This is a monthly feature where classic and cult albums are revisited and reassessed for the modern listener. The only rule is that it must be a critically acclaimed or cult record released before 2000.

Sly and The Family Stone – “There’s A Riot Goin’ On” (Epic Records, 1971)

This month’s selection for Classics Critiqued is one of those albums that always feature in Greatest Albums of All Time polls, it’s acknowledged as a watershed moment in black music. In this article I will explore the following ideas that are frequently discussed about the album, its creation and its reputation, I will talk about its murky production job, pioneering use of drum machines, the steady collapse of the Family Stone, Sly’s decent into cocaine hell and challenge the album’s status as a classic.

The album came out a few months after Marvin Gaye’s “What’s Going On” Gaye’s personal reaction to his brother’s experience’s in Vietnam, after this album was released Sly decided to change the album’s title from “Africa Talks to You” to “There’s A Riot Going On” to reflect the sense of political and racial unrest America was experiencing at the time. The album had been two years in the making with Sly working alone recruiting members of the Family Stone and musicians such as Billy Preston (electric piano), Booby Womack and Ike Turner (both guitar) as and when they were needed. The band even lost drummer Greg Errico early in 1971 as a rift formed between Sly and the other members of the band, fuelled by the influence of the Black Panther Party who Sly had joined in 1969 and wanted to the band to pursue a more militant sound and lyrical content and shed the white bands of the band (Errico was one of these) and manager David Kapralik. The album’s long gestation period has been put down to a combination of this rift, Sly’s spiralling cocaine and PCP habit and his insistence on recording the album alone, using a drum machine over a drummer and overdubbing the instrumentation onto tape, thus causing the record’s often commented on murky sound quality and atmosphere.

A lot is of the album’s title and socio-political content; however it seems that this is something that has been overstated during the album’s reassessment in the years after its release, it initially received a lukewarm critical response and unfavourable comparisons with previous album “Stand” (1969). In fact, some songs don’t feature vocals or only melody sung with vocal adlibs “yeah”, “oh”, “la, la” etc underlining the lack of socio-political content. Equally the album has been acclaimed as a classic and pivotal moment in the development of black music, especially funk. However, I’d argue it’s not a classic though it does serve fit in to a set of Afro centric and politically charged albums that came out in 1971 such as “Maggot Brain” by Funkadelic, “Roots” by Curtis Mayfield and the aforementioned “What’s Going On” by Marvin Gaye. Instead of an emblem of Black Power it’s an album that represents Sly and the Family Stone’s failed mission to create and sustain a band made up of male and female and black and white members, it was the beginning of end. As the 60’s hippie dream of peace, love and understanding turned into the 70’s cocaine induced nightmare of excess in both alcohol and drug use, sexual exploitation, the band disintegrated with bassist and key member Larry Graham following Errico out the exit door. “There’s A Riot Goin’ On” also represents the overly indulgent music that went with this life style and dominated the early 70s, the key guilty genres being funk and progressive rock. Many of the songs on the album meander and lack of clarity and purpose of both the band’s earlier work and of the other similar albums mentioned in this article, though Funkadelic could stray occasionally into guitar lead wig outs on “Maggot Brian” .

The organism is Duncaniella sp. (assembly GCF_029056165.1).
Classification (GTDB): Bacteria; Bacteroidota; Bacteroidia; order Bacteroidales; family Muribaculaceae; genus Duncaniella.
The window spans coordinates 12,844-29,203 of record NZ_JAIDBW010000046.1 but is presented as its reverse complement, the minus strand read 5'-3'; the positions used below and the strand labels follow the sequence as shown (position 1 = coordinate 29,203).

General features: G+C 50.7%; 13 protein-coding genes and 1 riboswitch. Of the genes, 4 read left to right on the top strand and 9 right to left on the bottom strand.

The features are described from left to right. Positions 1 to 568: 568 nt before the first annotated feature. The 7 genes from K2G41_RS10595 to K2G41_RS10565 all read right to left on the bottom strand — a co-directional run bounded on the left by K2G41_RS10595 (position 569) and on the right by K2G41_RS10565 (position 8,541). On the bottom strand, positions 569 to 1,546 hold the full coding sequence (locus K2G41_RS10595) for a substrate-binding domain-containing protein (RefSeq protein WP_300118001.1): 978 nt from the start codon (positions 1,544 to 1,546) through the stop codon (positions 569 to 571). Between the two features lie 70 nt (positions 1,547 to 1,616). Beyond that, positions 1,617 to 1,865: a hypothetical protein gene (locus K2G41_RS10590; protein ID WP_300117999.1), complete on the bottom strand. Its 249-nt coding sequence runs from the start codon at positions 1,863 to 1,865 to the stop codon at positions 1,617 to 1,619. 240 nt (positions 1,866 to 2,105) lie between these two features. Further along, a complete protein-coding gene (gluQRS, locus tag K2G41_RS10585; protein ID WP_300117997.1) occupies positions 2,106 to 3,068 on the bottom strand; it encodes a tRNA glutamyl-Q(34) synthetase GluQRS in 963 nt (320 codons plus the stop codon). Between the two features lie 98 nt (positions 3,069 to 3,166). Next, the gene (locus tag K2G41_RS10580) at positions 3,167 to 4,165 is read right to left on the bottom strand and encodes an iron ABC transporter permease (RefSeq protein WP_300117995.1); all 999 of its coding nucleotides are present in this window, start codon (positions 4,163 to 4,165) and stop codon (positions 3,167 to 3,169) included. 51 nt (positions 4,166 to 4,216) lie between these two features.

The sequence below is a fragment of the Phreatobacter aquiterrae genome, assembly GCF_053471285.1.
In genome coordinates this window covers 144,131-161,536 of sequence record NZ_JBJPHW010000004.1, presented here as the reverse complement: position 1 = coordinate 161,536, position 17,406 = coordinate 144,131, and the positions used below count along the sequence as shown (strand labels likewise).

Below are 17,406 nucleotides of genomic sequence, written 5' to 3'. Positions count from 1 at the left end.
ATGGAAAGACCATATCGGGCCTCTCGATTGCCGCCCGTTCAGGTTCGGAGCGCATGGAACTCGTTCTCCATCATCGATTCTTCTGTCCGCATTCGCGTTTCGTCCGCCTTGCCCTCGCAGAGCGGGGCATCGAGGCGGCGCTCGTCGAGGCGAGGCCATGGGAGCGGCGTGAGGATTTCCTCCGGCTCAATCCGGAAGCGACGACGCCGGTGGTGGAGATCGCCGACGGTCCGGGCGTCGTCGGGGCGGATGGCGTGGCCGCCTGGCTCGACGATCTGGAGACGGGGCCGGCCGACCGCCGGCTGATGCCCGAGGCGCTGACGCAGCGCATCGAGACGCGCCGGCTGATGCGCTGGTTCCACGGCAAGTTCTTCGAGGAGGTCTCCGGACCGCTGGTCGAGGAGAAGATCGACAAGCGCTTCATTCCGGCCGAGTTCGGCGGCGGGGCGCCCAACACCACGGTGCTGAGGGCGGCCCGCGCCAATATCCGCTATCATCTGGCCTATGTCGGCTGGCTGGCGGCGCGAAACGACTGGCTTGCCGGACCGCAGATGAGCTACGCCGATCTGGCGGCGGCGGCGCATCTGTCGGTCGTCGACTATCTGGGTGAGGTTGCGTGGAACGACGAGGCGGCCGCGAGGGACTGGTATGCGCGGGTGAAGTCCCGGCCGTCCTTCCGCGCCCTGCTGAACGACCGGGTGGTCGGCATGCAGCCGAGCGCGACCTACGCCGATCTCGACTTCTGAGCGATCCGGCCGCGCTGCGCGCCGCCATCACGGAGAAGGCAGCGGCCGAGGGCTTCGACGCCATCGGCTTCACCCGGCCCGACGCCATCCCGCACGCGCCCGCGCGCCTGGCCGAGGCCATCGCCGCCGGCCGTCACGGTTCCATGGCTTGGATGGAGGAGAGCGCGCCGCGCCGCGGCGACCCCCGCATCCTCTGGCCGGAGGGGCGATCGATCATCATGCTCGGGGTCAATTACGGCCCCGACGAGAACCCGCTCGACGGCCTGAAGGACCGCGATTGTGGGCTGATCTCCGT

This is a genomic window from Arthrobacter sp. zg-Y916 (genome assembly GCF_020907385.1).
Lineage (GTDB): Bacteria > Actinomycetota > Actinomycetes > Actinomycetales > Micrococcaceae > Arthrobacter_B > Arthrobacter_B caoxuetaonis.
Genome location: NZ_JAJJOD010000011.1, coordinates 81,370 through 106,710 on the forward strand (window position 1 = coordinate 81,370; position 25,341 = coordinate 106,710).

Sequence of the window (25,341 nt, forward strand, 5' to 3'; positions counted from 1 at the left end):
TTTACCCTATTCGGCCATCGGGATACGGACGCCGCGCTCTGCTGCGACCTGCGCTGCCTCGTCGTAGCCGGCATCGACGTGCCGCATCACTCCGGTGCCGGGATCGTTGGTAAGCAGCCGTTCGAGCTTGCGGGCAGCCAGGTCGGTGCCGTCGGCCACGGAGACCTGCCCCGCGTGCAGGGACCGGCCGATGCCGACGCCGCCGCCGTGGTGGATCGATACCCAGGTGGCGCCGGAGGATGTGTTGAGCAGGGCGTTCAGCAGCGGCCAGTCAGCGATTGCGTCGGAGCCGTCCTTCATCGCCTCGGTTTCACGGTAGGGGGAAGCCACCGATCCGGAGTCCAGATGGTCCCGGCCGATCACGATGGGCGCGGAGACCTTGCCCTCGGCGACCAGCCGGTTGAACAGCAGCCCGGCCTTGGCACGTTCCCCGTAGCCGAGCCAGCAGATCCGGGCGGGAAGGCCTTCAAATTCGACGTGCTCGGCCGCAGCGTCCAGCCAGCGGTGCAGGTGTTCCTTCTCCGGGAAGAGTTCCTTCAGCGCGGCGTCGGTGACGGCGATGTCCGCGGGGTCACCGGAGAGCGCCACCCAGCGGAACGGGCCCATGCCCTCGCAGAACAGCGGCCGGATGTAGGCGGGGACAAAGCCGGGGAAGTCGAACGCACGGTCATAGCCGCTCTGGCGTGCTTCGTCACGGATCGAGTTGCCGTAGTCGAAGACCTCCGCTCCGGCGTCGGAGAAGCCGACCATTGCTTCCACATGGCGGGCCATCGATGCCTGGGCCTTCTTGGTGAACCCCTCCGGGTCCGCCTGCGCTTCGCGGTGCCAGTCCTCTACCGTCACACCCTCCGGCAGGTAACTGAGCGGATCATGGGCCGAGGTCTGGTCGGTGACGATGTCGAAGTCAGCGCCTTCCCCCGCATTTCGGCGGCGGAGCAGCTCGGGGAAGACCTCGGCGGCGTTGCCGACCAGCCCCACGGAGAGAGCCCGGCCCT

“There’s A Riot Goin’ On” turned the band’s formula in its head, “it was stripped of the effervescence that flowed through even such politically aware records as “Stand!”. The “is idealism soured, as hope is slowly replaced by cynicism, joy by skepticism, enthusiasm by weariness, sex by pornography, thrills by narcotics”. The production and pacing of the album slowly to almost a crawl, as if the music’s “moving through hot molasses”, a hot and humid feel hangs over everything, tense and irritable, just waiting for the explosion of riot, though it never seems to come weighed down by the heaviness of the production. In my mind’s eye I picture Sly sat in his L.A. high on cocaine and PCP staring blankly out the window expecting or imagining a riot to erupt outside, a solitary figure disturbed by the effect of the drugs and the voices of the Black Power elite in his ear. For me this isn’t an album of revolutionary ire but of a man’s world slowly collapsing around him as he grows ever more paranoid.

I can understand why many critics and magazines have placed this album in their Best Albums of All Time lists as it is an album that though some of lyrical content, its iconic cover and its unique sound marks its self from those other similar albums of the time. However, I feel that all of this is an elaborate mythology constructed by these critics and magazines to give “There’s A Riot Goin’ On” a greater level of perceived importance that on closer inspection it doesn’t deserve. If you feel differently let me know in the comments below or via our Twitter.

Listen to “There’s A Riot Goin’ On” here.

Liam Flanagan